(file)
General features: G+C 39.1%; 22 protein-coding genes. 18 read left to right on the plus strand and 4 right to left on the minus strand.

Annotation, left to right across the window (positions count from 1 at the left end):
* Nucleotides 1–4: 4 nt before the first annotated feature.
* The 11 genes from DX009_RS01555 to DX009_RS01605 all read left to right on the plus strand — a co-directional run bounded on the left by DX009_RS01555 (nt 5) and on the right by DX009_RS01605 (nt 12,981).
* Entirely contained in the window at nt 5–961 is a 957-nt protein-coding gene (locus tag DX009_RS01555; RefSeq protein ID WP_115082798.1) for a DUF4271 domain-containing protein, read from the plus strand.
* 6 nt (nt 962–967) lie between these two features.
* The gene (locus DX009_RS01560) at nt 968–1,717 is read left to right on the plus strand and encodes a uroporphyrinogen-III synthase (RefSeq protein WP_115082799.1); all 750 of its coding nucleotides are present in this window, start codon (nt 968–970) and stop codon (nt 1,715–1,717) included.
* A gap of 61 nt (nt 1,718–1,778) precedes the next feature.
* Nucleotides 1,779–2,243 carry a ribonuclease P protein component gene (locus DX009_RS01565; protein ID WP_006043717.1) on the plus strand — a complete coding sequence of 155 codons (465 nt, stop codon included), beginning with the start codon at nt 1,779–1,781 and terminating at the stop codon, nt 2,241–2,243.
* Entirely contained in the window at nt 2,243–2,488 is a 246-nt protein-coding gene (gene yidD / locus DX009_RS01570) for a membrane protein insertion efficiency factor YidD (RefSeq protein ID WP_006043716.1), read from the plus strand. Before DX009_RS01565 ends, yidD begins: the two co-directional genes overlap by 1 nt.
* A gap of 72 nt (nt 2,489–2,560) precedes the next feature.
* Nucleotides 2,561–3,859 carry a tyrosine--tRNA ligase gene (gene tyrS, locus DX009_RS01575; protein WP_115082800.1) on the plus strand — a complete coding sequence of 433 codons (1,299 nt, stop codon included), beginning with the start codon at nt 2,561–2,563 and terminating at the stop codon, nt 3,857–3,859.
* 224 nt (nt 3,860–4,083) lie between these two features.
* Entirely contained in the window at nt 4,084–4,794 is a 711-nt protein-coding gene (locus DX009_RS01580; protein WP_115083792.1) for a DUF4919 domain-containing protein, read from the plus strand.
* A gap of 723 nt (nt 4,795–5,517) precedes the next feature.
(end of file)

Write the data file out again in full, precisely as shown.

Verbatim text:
General features: G+C 39.1%; 22 protein-coding genes. 18 read left to right on the plus strand and 4 right to left on the minus strand.

Annotation, left to right across the window (positions count from 1 at the left end):
* Nucleotides 1–4: 4 nt before the first annotated feature.
* The 11 genes from DX009_RS01555 to DX009_RS01605 all read left to right on the plus strand — a co-directional run bounded on the left by DX009_RS01555 (nt 5) and on the right by DX009_RS01605 (nt 12,981).
* Entirely contained in the window at nt 5–961 is a 957-nt protein-coding gene (locus tag DX009_RS01555; RefSeq protein ID WP_115082798.1) for a DUF4271 domain-containing protein, read from the plus strand.
* 6 nt (nt 962–967) lie between these two features.
* The gene (locus DX009_RS01560) at nt 968–1,717 is read left to right on the plus strand and encodes a uroporphyrinogen-III synthase (RefSeq protein WP_115082799.1); all 750 of its coding nucleotides are present in this window, start codon (nt 968–970) and stop codon (nt 1,715–1,717) included.
* A gap of 61 nt (nt 1,718–1,778) precedes the next feature.
* Nucleotides 1,779–2,243 carry a ribonuclease P protein component gene (locus DX009_RS01565; protein ID WP_006043717.1) on the plus strand — a complete coding sequence of 155 codons (465 nt, stop codon included), beginning with the start codon at nt 1,779–1,781 and terminating at the stop codon, nt 2,241–2,243.
* Entirely contained in the window at nt 2,243–2,488 is a 246-nt protein-coding gene (gene yidD / locus DX009_RS01570) for a membrane protein insertion efficiency factor YidD (RefSeq protein ID WP_006043716.1), read from the plus strand. Before DX009_RS01565 ends, yidD begins: the two co-directional genes overlap by 1 nt.
* A gap of 72 nt (nt 2,489–2,560) precedes the next feature.
* Nucleotides 2,561–3,859 carry a tyrosine--tRNA ligase gene (gene tyrS, locus DX009_RS01575; protein WP_115082800.1) on the plus strand — a complete coding sequence of 433 codons (1,299 nt, stop codon included), beginning with the start codon at nt 2,561–2,563 and terminating at the stop codon, nt 3,857–3,859.
* 224 nt (nt 3,860–4,083) lie between these two features.
* Entirely contained in the window at nt 4,084–4,794 is a 711-nt protein-coding gene (locus DX009_RS01580; protein WP_115083792.1) for a DUF4919 domain-containing protein, read from the plus strand.
* A gap of 723 nt (nt 4,795–5,517) precedes the next feature.